What’s next for YouTube (s GOOG)? Branded entertainment, or when a sponsor pays creators to make something that will bring its brand to their audience.
YouTube is extremely bullish on branded entertainment, Kevin Yen, director of strategic partnerships for the site, said on a panel I moderated a few days ago. Expect a lot of branded projects to hit YouTube “in the coming quarters and months,” Yen said. But he added that the site is still evaluating the questions, “How do you scale it?” and “Can it be a $100 or $200 million a year business?”
Branded entertainment isn’t simple like Google AdWords; it would be hard to set up a product that automated these deals. YouTube is undergoing an “adjustment period” in which it learns how to moderate the various creative and controlling forces involved in commissioning sponsored videos from its users, Yen said. For instance, it connected Carl’s Jr. with nine YouTube stars earlier this year and coordinated their simultaneous launch of videos sponsored by the fast food chain to their 3.8 million combined subscribers (see the one from Nigahiga embedded above).
I asked Yen what about the overexposure of these YouTube stars for so many random brand experiments. It seems that the same group of 20 or so people that showed up in Weezer’s Pork and Beans video are pulled for just about every sponsored content initiative. Yen replied that UGC stars know the value of the audience they’ve built, and are highly sensitive to the concept of selling out. He contended that the core group of stars gets a ton of offers and they are very selective.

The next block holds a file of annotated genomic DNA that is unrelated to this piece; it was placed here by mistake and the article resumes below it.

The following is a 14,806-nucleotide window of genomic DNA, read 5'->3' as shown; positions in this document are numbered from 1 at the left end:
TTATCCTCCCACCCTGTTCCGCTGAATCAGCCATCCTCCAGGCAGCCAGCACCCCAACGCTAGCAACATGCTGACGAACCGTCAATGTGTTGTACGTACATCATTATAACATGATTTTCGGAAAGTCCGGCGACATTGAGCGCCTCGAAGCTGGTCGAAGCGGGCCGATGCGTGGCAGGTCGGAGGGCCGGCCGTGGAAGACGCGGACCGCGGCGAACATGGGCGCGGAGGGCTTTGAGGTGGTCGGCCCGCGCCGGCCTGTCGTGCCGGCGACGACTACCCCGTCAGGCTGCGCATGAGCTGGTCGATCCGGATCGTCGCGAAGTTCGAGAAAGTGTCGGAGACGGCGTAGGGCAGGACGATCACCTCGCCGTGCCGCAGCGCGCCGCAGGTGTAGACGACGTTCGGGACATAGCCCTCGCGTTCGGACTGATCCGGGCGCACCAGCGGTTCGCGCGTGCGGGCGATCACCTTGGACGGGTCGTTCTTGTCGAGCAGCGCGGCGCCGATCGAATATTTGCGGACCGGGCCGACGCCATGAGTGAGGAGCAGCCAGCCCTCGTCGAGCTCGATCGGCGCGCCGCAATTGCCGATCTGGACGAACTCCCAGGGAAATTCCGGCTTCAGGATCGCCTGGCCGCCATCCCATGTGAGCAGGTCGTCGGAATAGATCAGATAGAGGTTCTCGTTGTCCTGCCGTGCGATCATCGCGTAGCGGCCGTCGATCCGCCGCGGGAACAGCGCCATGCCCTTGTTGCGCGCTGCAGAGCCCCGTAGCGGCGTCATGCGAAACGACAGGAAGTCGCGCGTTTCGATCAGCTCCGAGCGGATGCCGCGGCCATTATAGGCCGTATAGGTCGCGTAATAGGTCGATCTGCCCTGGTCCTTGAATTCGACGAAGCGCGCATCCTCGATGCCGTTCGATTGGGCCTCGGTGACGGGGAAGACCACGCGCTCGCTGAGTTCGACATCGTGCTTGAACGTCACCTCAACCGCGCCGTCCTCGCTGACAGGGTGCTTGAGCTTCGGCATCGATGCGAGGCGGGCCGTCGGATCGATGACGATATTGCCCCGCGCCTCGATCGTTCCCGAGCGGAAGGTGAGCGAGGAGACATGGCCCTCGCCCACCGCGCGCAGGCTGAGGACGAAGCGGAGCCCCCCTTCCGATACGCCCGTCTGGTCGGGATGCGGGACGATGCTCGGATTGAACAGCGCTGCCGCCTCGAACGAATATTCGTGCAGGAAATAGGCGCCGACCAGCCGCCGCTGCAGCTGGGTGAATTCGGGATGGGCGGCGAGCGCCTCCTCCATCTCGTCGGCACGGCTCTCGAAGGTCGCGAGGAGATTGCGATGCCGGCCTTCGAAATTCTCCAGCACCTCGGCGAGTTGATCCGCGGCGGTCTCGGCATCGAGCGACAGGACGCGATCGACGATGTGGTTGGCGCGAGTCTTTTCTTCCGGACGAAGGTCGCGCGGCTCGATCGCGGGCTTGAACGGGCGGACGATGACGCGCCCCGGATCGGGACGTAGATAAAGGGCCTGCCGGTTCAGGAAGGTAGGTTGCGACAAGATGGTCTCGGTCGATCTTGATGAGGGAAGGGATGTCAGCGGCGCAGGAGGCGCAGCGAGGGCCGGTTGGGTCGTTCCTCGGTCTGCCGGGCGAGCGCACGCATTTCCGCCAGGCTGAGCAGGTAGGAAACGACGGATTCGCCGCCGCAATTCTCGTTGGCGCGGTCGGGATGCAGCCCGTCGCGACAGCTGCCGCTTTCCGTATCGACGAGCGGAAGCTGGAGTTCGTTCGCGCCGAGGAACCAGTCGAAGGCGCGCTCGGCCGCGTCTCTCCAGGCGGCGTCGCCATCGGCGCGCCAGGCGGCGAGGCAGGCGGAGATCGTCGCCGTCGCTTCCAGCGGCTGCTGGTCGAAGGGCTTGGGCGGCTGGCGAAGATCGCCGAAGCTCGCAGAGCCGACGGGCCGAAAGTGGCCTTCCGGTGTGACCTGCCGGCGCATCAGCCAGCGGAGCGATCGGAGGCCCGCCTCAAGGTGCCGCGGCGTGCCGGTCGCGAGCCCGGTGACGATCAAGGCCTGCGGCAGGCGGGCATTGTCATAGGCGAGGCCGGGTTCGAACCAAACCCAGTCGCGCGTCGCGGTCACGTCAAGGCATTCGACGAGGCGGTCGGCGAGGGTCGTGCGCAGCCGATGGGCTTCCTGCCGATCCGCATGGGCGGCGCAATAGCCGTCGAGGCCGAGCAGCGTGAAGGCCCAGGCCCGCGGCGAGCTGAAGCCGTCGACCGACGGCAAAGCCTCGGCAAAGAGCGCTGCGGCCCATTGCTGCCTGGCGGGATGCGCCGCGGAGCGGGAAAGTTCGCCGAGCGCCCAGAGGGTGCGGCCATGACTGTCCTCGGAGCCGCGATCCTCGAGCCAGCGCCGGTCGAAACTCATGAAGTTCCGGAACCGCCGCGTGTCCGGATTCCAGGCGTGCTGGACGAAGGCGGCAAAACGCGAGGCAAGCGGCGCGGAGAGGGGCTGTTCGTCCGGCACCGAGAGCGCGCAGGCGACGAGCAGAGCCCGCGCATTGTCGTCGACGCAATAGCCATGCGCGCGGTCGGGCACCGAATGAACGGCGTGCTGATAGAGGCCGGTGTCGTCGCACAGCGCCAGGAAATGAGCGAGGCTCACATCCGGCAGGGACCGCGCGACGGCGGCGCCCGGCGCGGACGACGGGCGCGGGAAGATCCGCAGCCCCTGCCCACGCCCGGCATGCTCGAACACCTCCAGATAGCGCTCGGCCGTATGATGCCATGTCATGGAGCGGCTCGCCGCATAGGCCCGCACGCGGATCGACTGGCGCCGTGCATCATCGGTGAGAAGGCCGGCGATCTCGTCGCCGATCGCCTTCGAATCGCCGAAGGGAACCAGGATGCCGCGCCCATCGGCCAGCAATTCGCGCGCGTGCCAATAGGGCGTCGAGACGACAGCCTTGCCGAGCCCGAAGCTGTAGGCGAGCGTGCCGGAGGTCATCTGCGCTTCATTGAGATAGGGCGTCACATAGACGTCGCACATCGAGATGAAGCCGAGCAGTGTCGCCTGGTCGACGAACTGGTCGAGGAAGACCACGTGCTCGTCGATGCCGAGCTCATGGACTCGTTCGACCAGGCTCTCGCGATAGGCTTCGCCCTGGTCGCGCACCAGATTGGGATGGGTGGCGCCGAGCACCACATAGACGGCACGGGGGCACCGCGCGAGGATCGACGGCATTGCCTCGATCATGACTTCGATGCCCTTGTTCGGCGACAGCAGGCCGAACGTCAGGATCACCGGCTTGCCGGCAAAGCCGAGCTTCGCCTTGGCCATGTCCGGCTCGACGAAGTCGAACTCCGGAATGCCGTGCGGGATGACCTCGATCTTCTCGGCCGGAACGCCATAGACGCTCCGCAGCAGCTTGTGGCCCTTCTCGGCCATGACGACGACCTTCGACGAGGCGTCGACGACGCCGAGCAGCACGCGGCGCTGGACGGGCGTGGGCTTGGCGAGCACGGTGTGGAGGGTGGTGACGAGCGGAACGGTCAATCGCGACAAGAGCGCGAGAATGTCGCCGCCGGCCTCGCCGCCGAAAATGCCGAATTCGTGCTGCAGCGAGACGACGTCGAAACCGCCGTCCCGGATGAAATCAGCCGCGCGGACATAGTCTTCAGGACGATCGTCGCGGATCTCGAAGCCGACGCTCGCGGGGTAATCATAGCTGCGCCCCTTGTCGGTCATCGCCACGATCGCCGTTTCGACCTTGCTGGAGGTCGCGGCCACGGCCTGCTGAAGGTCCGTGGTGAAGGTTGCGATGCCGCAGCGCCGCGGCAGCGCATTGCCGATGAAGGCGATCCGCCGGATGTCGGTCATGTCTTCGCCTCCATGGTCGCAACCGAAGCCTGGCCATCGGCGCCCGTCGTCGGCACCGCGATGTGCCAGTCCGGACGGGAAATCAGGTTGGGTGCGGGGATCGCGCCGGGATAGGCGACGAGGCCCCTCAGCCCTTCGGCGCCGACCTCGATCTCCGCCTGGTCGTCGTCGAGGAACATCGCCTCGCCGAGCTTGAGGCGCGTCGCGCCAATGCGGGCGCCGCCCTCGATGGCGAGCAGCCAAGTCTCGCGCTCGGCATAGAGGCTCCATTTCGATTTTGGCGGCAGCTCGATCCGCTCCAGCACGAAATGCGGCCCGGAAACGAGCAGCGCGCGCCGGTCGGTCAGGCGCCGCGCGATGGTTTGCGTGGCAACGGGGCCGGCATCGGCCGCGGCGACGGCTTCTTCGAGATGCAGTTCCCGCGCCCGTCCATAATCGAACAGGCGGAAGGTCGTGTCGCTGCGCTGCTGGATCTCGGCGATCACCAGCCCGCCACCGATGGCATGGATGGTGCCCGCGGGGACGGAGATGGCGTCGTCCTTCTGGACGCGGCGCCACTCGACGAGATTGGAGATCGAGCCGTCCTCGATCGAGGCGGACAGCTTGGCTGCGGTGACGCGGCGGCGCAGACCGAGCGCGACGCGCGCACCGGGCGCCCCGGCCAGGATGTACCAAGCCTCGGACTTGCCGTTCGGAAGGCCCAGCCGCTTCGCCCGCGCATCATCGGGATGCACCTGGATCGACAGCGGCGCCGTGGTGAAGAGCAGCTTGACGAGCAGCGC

But what about deals that YouTube talent strike on their own to include brands and products in their videos? In addition to all those inbound offers, a number of services outside the purview of YouTube connect online video makers with brands, such as Hitviews, Zadby, Tadcast and Poptent.
Here’s where Yen’s comments might make some creators uneasy. He said the site relies on users’ “good behavior” to check a box that states they’ve included a brand in their video. At the moment, YouTube isn’t doing much with that information, as it wants to “foster the ecosystem,” said Yen. “But we want to track and find out what’s happening, in case we want to figure out a model later.” For background, YouTube earlier this year had gone so far as to notify some users that independent brand-integration deals in their videos could violate YouTube’s terms of service. And to be fair, YouTube is well within its rights to try to take a cut of profits other people make on its site.
We asked YouTube for further clarification of Yen’s remarks on sponsorship disclosures, and a spokesperson said that the site is “in the process of reviewing what makes the most sense in these situations.”